Snoezelen room. It sounds like a place out of a Dr. Seuss book and looks a little bit like one, too. However, a Snoezelen room is a multi-sensory space for patients to help reduce the stress and anxiety of being in the hospital and give them back a sense of control.
The Snoezelen room concept was developed in the 1970s by two Dutch therapists. Snoezelen is a combination of two Dutch words that mean, “to explore and relax.” In health care, this space is a way for patients to experience a non-directive therapy, meaning they guide and decide how to spend their time in the space. Each room is different and any patient can benefit from a Snoezelen room.
Snoezelen rooms help patients explore their senses
A variety of multi-sensory features bring the Snoezelen room to life. The different interactions are designed to stimulate auditory, visual, tactile and sometimes olfactory senses. At Marshfield Children’s Hospital, the room includes a light up bubble tube that changes colors, a color changing fiber optic “waterfall,” music, aromatherapy and comfortable seating.
“Children can customize their experience,” said Heidi Giese, Child Life & Expressive Therapies manager at Marshfield Children’s Hospital. “The fiber optics are good for patients to feel and touch and the bubble tube also has a vibrating feature for people who have visual impairment.”
As people experience the Snoezelen room, they can have one or two stimuli or choose to use more. For instance, a patient with a traumatic brain injury will only use limited stimulation to start. While patients with anxiety or pain management needs can build their experience to create a relaxing environment that fits their individual needs.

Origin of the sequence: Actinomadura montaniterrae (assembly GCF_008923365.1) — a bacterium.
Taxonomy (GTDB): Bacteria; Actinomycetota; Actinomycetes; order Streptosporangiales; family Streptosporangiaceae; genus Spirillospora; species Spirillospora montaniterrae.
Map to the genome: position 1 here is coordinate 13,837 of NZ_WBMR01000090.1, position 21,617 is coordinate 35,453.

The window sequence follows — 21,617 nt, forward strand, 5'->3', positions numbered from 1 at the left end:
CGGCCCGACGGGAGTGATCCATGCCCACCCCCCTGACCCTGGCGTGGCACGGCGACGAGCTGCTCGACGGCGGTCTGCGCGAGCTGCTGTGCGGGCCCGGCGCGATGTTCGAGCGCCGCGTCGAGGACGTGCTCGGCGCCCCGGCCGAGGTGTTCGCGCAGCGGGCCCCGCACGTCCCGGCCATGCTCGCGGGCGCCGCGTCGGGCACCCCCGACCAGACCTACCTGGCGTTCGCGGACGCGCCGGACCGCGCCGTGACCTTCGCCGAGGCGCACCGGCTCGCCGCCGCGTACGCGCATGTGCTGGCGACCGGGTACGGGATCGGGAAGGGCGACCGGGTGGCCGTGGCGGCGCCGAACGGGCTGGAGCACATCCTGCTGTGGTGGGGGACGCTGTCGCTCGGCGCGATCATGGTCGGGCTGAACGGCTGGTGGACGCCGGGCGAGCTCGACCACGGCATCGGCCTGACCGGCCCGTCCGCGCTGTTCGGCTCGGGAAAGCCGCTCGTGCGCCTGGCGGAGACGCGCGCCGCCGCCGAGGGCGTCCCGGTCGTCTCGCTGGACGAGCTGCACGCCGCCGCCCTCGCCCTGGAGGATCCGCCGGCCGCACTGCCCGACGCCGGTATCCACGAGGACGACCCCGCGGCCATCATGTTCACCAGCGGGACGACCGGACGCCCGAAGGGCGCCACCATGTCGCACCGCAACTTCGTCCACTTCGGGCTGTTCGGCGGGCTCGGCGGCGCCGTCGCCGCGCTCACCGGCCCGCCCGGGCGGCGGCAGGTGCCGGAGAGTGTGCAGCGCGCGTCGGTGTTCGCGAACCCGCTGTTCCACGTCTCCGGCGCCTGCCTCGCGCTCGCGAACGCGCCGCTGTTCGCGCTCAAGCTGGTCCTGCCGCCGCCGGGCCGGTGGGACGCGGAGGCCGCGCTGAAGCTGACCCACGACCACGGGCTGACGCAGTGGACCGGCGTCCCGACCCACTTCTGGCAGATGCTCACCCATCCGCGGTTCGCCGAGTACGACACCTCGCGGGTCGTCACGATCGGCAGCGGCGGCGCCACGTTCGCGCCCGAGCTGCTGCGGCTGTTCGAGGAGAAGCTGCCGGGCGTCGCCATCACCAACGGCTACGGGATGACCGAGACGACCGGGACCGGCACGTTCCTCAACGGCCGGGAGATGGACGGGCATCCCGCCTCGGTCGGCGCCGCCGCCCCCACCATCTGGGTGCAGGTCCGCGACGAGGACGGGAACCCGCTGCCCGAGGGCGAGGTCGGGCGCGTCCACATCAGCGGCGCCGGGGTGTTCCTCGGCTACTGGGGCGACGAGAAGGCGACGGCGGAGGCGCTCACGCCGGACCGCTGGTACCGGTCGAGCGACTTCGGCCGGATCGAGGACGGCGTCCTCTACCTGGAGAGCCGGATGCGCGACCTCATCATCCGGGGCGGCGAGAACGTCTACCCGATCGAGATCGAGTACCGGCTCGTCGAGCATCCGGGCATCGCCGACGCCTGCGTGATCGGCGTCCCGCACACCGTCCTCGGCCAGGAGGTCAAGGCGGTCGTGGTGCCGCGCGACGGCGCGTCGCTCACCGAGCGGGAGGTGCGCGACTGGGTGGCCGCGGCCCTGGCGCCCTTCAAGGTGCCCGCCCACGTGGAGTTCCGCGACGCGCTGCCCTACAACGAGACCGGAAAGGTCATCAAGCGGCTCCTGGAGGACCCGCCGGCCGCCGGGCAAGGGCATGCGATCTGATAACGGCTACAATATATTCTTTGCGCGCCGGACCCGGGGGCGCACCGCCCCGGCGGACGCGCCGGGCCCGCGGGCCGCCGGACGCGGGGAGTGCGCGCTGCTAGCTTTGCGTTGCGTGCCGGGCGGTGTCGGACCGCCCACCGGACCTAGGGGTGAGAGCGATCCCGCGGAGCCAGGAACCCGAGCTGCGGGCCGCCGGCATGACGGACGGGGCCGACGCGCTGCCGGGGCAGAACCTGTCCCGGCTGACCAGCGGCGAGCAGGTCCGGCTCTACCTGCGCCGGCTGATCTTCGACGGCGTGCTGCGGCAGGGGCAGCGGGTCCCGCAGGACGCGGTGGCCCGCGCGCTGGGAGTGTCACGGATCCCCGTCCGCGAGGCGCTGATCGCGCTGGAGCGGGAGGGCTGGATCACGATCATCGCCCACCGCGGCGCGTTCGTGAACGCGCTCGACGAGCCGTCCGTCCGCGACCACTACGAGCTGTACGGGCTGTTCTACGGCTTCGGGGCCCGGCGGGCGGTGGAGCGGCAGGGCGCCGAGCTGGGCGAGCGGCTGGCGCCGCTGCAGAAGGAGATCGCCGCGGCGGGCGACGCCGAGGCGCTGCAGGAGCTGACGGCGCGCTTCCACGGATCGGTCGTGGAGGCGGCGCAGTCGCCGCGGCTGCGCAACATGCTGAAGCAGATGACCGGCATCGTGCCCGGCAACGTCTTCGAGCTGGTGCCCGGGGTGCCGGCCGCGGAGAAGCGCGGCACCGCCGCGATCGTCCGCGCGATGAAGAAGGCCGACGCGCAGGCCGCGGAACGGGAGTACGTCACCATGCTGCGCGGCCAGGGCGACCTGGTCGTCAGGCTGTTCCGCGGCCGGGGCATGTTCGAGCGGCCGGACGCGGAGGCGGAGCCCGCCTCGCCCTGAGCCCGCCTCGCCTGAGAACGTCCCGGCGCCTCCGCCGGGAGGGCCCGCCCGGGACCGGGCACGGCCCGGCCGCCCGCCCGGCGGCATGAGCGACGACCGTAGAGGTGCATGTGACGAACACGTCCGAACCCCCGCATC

Time to re-center and recharge
In therapy, patients often have specific goals or milestones they are working towards. With the Snoezelen room, Child Life and Expressive Therapies professionals look to the patient to set the focus of the experience and how it makes them feel. “Being in the hospital can be scary, especially for children. Using the space helps pediatric patients decrease stress and make their own choices, giving them back some control in their lives,” Giese said.
Marshfield Children’s Hospital also has two portable Snoezelen cart that bring sensory features to patients who cannot leave their beds. The Snoezelen room and cart are made possible by donations to Children’s Miracle Network Hospitals. “Because of the generous support of donors we are able to use this innovative method to make children’s time in the hospital as positive as possible,” Giese said.